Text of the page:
Vicki Hill has worked in the city prosecutor’s office for 24 years and has been at the helm since 2016. She has now retired, to be replaced by interim chief Esteban Gomez, a veteran in the office, city spokeswoman Julie Watters confirms.
after Hill’s staff unilaterally dismissed domestic violence charges in apparent violation of the office’s rules. It’s an office that’s been in free-fall, in a state that is one of the worst in the nation for domestic violence.
• Twenty-nine-year-old Chelsee Dennis, whose boyfriend, Dwight Miles, was accused of shooting her in the head in front of her daughter in April, barely two weeks after he was arrested for assaulting her.
• Fifteen-year-old Reyna Estrada, whose brother, Ignacio, is charged with shooting her to death in 2017 amid a schizophrenic breakdown.
• Twenty-one-year-old Taylorlyn Nelson, whose boyfriend, Kodi Bowe, has been pleaded guilty to her murder and dismemberment..
All three men had been defendants in Phoenix’s misdemeanor court. In the Dennis and Nelson homicides, Phoenix prosecutors had unilaterally dropped charges and dismissed the cases — apparently in contravention of their own office’s rules.
Watters, a former television personality, says that Hill’s retirement has been planned since last spring but didn’t respond to multiple requests for documentation proving that claim. City officials have privately promised victims’ advocates that they will embark on a national search for a new top prosecutor once the city’s elections are over. Neither of the final two candidates for the mayor’s office — Kate Gallego and Daniel Valenzuela — have responded to requests for comment.
Few advocates mourn Hill’s dismissal. But some, including Allie Bones, executive director of the nonprofit Arizona Coalition to End Sexual and Domestic Violence, are convinced that Phoenix — and the state — are in the midst of a structural crisis that mere personnel changes can’t address.
“Overall, we have concerns about how the city of Phoenix is handling everything from arrest to prosecutions,” she told New Times. “We’re hopeful that they’re willing to sit down with us. I can’t say that any one part of the system is working that great.”
Arizona is the third-worst state in the union for domestic violence, behind only Kentucky and Nevada, according to federal statistics. It’s the eighth-worst state in the nation for female homicides.
Sources familiar with the Phoenix prosecutors’ office say that Hill’s problems started early in her tenure, when she chose longtime friend Diana Hinz as her top deputy. Passed over was veteran prosecutor Will Gonzalez, who had organized the office’s first specialized domestic violence prosecution units. Gonzalez left to become executive director of Phoenix’s court system. Meanwhile, the domestic violence teams withered, the sources said.
Neither Hinz nor Hill have responded to requests for comments.
For the countless Arizona families trapped in the cycle of domestic violence, state and local governments are at best indifferent and at worst an obstacle to safer and healthier lives. Victims and their advocates say that they have to move heaven and earth to get any attention to mounting threats — and even then often don’t get any help until it’s too late.
As insidious as domestic violence can be, decades of study have shown that it can be detected. Arizona law, in fact, requires that all criminal defendants undergo an evaluation for domestic violence regardless of the case they’re charged with. Many of the questions revolve around controlling behavior, an indicator of an abusive personality.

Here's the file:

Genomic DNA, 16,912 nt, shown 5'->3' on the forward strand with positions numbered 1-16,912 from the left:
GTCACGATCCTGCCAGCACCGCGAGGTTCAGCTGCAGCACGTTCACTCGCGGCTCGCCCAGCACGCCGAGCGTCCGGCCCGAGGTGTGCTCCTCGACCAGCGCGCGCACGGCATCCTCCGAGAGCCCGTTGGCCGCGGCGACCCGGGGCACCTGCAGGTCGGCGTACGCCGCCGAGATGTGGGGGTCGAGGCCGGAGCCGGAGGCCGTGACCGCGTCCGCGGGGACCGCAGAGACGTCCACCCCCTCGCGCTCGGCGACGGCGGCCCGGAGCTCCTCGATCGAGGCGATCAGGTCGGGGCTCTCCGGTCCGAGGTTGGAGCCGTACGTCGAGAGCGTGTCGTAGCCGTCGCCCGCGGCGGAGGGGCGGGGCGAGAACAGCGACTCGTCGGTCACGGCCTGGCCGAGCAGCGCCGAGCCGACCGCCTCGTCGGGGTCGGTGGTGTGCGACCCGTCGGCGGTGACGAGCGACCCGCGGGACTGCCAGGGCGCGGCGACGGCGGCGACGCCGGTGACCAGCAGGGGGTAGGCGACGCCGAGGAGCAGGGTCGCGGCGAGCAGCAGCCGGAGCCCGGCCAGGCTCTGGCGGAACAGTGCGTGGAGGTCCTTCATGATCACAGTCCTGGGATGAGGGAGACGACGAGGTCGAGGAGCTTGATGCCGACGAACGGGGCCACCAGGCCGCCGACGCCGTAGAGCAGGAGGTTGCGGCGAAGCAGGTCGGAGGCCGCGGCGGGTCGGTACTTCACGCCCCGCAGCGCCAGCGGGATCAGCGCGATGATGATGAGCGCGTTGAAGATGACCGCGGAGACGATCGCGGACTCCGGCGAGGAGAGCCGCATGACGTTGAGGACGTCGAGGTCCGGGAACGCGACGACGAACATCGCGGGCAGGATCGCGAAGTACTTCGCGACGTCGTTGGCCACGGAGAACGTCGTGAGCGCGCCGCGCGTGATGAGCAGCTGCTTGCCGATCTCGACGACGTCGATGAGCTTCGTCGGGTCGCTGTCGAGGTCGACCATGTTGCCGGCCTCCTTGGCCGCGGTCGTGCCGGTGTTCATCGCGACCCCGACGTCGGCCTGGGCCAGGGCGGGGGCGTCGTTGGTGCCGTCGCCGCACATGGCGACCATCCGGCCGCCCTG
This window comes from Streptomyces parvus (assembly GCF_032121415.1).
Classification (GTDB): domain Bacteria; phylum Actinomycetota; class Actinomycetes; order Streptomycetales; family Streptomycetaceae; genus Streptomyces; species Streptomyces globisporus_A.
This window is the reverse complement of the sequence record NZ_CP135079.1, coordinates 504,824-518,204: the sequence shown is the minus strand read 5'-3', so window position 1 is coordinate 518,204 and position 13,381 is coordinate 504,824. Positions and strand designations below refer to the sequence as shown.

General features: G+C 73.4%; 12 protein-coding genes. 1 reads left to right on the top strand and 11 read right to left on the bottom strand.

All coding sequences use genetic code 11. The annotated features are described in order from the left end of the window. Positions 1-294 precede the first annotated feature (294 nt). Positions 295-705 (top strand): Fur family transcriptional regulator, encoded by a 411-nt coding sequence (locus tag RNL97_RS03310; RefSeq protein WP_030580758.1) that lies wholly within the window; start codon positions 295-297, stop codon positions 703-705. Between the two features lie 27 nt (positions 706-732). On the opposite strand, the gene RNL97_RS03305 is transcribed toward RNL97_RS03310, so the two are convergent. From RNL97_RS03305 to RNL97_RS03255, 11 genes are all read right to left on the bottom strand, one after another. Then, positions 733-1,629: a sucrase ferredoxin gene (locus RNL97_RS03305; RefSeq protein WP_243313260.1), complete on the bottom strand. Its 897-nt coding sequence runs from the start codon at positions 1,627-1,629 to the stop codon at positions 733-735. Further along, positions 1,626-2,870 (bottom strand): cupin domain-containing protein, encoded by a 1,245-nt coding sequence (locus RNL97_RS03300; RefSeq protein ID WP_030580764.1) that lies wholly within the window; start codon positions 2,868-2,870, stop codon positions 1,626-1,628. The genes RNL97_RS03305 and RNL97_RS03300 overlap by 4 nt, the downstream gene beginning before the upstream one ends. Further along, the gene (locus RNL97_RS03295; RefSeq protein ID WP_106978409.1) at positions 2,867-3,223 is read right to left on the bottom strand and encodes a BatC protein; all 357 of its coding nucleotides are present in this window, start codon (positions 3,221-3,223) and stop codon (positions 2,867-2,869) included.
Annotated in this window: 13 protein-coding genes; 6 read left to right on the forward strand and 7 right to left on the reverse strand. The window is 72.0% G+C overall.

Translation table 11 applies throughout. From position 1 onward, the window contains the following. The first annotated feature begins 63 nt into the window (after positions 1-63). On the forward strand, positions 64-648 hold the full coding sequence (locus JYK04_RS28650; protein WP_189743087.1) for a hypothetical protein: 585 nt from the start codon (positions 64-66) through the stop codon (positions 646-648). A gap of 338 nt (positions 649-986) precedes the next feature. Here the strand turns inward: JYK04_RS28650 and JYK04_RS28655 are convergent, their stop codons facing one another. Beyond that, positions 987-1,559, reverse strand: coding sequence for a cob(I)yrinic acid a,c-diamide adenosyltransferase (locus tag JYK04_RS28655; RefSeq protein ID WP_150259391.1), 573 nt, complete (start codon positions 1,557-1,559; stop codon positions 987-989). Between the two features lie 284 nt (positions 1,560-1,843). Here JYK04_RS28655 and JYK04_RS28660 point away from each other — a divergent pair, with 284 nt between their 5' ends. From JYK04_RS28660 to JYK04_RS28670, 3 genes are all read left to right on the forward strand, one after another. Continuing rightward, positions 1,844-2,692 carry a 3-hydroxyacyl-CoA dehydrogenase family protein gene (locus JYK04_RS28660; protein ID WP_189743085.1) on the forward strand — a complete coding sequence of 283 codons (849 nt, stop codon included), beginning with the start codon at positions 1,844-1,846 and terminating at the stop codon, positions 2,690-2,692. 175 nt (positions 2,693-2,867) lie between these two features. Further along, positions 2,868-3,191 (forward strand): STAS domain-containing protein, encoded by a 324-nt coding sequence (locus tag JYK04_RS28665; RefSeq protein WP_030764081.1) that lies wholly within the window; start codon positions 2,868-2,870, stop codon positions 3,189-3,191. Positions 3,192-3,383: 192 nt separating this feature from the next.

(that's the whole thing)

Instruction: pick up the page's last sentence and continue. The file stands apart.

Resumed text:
But it has to begin with authorities taking it seriously. And it remains an open question about whether local and state officials are up to the task: Maricopa County is still reeling from the carnage wrought by spree killer Dwight Lamont Jones, who spent years biding his time from a bitter divorce before killing six others and then ultimately killed himself.
Reyna Estrada’s death might serve as a case study of the structural problems facing Arizonans. Her older brother, Ignacio, had been a bright, loving boy whose family called him “Nacho.” He was a fan of the Boston Red Sox and doted on his kid sister, Reyna, whom he called his “Little Sugar,” his mother, Sonia Ramirez, told New Times.
But shortly after his beloved grandmother died, in February, 2015, Ignacio began hearing voices. He talked to himself in rambling mumbles, would burst out giggling at odd moments, and occasionally hit himself. He began taking drugs to self-medicate. His behavior grew increasingly erratic and violent and Ramirez said she begged city officials for help.
In May, 2017, he punched a hole in the family’s wall and broke the family’s television. He was arrested and then released.
In June, 2017, Ignacio threw a Gatorade bottle at his mother’s head. It was his second arrest of the summer, Ramirez said.
“I told the cops, ‘He needs a psych evaluation. He needs something. He needs help,’” Ramirez said. “I was just wishing somebody could do something. But the next day, he was released.”
Ignacio skipped his court hearings and a judge issued bench warrants for his arrest. But no one came to the house to check on him, Ramirez says. In July, 2017, Ignacio got his hands on a firearm and began firing randomly around his room. A round passed through the wall and struck Reyna in the torso. She died on her floor.
Having ignored Ignacio’s deepening crisis, the state is now paying plenty of attention to him. He’s locked away under constant guard while he waits for trial on murder chargers. He can get therapy and even medicines, as long as he’s willing to ask for them.
“I don’t know,” Ramirez said, “maybe if someone would’ve just listened to me…”
She trails off and is quiet for a while. “I should’ve done more, too,” she said. “I failed. I failed both of them.”
Bill Myers is a freelance reporter. Email him at email@example.com. He tweets from @billcaphill.